Workshop Catch-up: Verkstaden

15 Feb 2024

Tags: painting, spraying, verkstaden

To complete the trifecta of catch-up-notes about the guitars in progress, we’ll finally turn our attention to Verkstaden, a 25.5" scale length instrument that will hopefully serve as the basis for a regular model, if people like it.

A photo of a work-in-progress guitar on the workbench, surrounded by tools and sanding pads. The guitar has a maple neck with a rosewood fretboard and 21 frets, and the body is a bright yellow stain on birds-eye maple on the front, with black and natural wood sides. There are holes in the body for components, but all are missing.

The name means “the workshop” in Swedish, named because it was a build I started when I moved out of the maker space I used to use, as this build was to let me try work out if I had everything I needed in the new workshop. But at the same time it’s been a way for me to try out some new things technique wise too: it has a maple cap on a poplar body, whereas all my other guitar bodies (älgen aside) have been just a single wood type with a join along the middle; the poplar turned out to be so soft that my normal finishing technique wouldn’t be tough enough, and so I opted to try painting this, but I didn’t want to lose the nice maple texture, so I went with paint on the back, stain on the front, and a gloss lacquer over both. And just because I don’t know when to reign myself in, it seemed an opportunity to try a “natural binding” whereby the transition from the front to the side leaves the top edge on the side a natural finish rather than stained or painted - this is a really nice look that you see on most of PRS guitars, and I though I’d give it a go.

A shot of the body still in the clamp, but showing the yellow stained front, and then about 5mm of natural wood colour as you go down the side, and the rest of the side is black paint.

Originally Verkstaden had slightly different shape, but over the last year it changed to be a bit more like Delfinen, so there’s a more obvious linkage to my guitars (at least the conventional ones). My hope has been that I’d be able to start taking Älgen, Delfinen and Verkstaden to shows this year as demonstrations of what I can build for people in order to drum up some new commissions.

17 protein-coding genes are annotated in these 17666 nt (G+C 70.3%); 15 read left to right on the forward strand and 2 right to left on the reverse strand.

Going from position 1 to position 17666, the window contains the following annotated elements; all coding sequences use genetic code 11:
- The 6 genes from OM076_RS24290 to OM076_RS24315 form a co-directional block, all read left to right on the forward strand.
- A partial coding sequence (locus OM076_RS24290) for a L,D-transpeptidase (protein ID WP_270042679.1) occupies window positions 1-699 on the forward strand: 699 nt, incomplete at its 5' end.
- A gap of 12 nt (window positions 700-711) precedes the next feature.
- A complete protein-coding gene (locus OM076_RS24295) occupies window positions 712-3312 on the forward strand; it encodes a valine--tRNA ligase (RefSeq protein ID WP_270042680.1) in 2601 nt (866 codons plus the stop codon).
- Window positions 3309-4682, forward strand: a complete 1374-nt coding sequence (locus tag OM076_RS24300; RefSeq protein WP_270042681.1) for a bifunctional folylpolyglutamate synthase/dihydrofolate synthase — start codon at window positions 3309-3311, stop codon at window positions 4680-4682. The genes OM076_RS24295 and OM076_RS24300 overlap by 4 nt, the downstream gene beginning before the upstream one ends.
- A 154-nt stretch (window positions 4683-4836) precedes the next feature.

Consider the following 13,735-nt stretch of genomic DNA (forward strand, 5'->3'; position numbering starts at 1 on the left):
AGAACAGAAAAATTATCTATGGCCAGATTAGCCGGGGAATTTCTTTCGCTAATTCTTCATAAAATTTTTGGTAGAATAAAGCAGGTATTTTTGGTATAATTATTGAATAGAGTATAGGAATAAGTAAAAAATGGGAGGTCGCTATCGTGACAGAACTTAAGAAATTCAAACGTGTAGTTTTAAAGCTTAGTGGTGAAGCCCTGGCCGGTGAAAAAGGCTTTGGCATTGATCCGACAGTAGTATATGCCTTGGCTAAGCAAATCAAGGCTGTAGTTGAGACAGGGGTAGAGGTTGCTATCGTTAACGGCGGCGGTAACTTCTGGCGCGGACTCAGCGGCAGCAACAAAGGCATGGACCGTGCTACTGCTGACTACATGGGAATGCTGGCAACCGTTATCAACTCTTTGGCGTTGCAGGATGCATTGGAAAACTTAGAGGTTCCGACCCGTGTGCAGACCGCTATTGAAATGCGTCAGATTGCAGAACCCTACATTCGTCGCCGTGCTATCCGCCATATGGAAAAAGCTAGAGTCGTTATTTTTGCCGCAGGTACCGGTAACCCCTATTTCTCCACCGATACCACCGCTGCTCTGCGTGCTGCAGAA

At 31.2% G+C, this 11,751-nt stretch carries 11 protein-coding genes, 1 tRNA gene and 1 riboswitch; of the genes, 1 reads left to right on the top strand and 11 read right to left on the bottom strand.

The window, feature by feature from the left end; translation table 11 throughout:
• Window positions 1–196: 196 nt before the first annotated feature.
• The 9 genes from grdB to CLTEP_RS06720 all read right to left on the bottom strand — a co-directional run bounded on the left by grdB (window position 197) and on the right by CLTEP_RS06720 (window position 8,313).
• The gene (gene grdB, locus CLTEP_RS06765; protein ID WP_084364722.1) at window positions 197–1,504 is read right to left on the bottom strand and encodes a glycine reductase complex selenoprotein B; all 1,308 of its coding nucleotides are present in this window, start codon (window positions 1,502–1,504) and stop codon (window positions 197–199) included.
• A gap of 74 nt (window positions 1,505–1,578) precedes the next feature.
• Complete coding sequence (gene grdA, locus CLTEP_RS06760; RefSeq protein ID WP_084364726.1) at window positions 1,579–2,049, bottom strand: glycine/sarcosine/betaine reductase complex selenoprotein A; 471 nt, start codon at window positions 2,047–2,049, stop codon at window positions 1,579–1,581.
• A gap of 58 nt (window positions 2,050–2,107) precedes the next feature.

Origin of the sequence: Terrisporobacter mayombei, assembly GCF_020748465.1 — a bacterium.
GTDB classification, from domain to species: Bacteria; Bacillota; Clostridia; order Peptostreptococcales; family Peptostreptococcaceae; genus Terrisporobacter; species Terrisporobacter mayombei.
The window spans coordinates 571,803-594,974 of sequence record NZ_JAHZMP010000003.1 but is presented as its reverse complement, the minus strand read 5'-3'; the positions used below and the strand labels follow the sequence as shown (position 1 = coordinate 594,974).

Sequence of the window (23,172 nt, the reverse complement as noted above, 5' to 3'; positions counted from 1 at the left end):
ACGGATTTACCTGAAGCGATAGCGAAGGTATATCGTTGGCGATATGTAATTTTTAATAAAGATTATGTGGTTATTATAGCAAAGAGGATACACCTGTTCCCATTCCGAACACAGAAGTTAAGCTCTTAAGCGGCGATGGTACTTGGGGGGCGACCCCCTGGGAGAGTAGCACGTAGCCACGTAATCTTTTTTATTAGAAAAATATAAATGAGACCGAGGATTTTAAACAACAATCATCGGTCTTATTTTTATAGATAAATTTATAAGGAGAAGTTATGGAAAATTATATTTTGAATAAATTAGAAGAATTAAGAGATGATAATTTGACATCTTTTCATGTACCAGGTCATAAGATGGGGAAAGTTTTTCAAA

So that’s bunch of context, which will hopefully make some of what follows make more sense. These notes will not only conclude the catch-up, but hopefully conclude the tales of woe from the spray-booth: this week includes quite an expensive mistake 😬 So let’s get to it.

Putting the gloss on

When we last saw this guitar I was still applying black paint to the back of the guitar, a process that necessitates a complicated masking of the front to protect it from paint, whereby I apply a layer of strong gripping masking tape over the edge of the cap for the natural binding effect, and then tape on a cardboard mask to the front to protect the bulk of it. This works fine, but is quite fiddly to set up and take down each time I need to sand back the previous two coats.

A photo of a guitar body on the workbench with a cardboard cover stuck on the front with masking tape.

As I mentioned in the opening, I’d never intended to go for a complicated finish on this guitar when I started the build, but I really like the look this guitar has ended up with, with the vibrant yellow with the birds-eye maple texture, the natural side, and then the black rear contrasting with the front. It’s just as well really given the effort it has taken, but up to this point in the process I felt the effort has been worth it.

The rest of the painting went fine, as much as it does per last week’s notes, and then after two sessions with primer, and two or threes sessions with black paint, it came time to apply the clear-coat that will give this guitar a glossy finish. This means I can stop taping up front at last, as the entire thing is getting the gloss finish:

A photo of the guitar body with the yellow front and black rear mounted in a stand in spray-booth. On the wall is a spray-gun with a half-filled pot of clear lacquer on it.

In addition to swapping paint for clear lacquer, the other change at this stage is that I’m using a different spray-gun from the one I have used thus far for both primer and paint. Both my workshop-mates Matt and Jamie individually keep a separate gun for the clear-coat finishes on their respective instruments. Partly this is so that the clear layer has no chance of being contaminated with any paint, and partly because this gun has much finer controls and can cope with giving very fine layers where necessary. It’s also, as a result, quite an expensive spray-gun compared to the others…